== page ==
On Tuesday, a trio of sheep arrived at the Old St. Patrick’s Cathedral in Nolita to perform some “lamb-scaping” on the normally off-limits cemeteries. It’s a term coined by Frank Alfieri, the Director Rite of Christian Burial at the historic and landmarked cathedral, located between Mulberry and Mott streets. It’s the fourth year that sheep have arrived to efficiently manicure the property, and this year they come from the Buckwheat Bridge Farm in Elizaville, New York.
Alfieri also notes the fitting return of farm animals to this property, which was originally farmland far from the madding crowd of the early colony. The 200-year-old church is the original Cathedral of the Archdiocese of New York and its cemetery predates the building itself – used as the burial site for St. Peter’s Church near today’s World Trade Center.
In all seriousness, Alfieri says that the sheep do a better job than people can. In fact, the sheep were summoned because the (human) groundskeeper retired four years ago and after a rhetorical jest, the Monsigneur of the cathedral decided sheep were indeed just what they needed.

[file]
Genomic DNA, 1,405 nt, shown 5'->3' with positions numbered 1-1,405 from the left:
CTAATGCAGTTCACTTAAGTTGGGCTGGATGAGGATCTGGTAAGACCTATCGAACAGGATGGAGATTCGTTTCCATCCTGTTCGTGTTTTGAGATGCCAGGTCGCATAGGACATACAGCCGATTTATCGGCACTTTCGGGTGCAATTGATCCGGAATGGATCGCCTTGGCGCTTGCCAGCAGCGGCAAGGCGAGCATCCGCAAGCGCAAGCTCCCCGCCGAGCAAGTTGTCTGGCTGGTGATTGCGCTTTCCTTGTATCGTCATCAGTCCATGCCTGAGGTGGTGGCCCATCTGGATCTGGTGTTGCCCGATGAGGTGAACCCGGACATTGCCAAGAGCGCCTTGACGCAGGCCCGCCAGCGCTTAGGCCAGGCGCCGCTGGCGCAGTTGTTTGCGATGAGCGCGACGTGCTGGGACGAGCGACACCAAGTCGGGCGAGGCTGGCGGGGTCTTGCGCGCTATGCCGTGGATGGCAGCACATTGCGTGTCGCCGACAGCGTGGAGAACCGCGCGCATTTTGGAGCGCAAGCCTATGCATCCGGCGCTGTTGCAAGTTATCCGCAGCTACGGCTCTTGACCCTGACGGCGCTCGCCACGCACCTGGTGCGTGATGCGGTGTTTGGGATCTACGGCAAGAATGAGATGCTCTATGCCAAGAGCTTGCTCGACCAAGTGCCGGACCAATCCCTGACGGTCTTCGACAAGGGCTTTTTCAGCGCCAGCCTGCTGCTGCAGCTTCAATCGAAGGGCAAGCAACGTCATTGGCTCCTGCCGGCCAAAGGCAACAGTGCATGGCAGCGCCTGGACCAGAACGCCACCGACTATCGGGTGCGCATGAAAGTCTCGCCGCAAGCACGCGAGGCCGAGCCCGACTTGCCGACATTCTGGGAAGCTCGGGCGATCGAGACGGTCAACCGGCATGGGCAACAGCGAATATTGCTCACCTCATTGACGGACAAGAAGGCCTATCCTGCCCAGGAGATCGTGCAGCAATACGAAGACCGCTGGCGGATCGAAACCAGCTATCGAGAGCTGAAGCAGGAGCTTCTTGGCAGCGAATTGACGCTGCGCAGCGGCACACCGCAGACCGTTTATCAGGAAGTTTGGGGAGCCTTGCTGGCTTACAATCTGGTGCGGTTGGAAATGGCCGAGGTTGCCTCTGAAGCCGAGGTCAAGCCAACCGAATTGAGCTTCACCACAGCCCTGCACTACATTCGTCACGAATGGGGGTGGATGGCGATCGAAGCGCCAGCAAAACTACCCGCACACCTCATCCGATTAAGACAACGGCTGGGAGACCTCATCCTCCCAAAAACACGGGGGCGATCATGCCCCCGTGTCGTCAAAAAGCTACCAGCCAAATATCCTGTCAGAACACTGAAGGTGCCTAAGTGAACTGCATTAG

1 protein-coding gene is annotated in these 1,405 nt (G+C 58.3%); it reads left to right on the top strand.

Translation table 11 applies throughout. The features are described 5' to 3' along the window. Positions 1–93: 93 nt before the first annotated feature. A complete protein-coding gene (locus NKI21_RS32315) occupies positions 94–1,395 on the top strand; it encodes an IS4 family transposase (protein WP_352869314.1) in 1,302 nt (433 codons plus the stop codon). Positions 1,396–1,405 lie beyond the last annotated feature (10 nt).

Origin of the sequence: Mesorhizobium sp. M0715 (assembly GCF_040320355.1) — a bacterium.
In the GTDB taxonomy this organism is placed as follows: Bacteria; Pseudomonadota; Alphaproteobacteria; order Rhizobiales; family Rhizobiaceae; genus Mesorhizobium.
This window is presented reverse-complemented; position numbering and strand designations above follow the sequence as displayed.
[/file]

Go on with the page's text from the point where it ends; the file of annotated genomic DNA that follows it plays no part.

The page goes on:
While the New York Times reported that the sheep might be a little “sheepish,” we found yesterday that the trio was actually ready to ham it up for our camera. Not only were they getting cozily accustomed to the graveyard environment, they were wearing stylish jackets to protect their wool.
For the curious visitor who wants to check out the sheep, you won’t be able to get inside the graveyard itself, but you can see them over the fence from the main courtyard and entrance of the Cathedral along Mulberry Street. Over the Feast of San Gennaro, the shepherd will be on site.
Stay tuned on Untapped Cities for a guide to the secrets of the Old St. Patrick’s Cathedral, which has one of the country’s only two catacombs and many more historic finds.
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Next, check out the secrets of the uptown St. Patrick’s Cathedral on Fifth Avenue.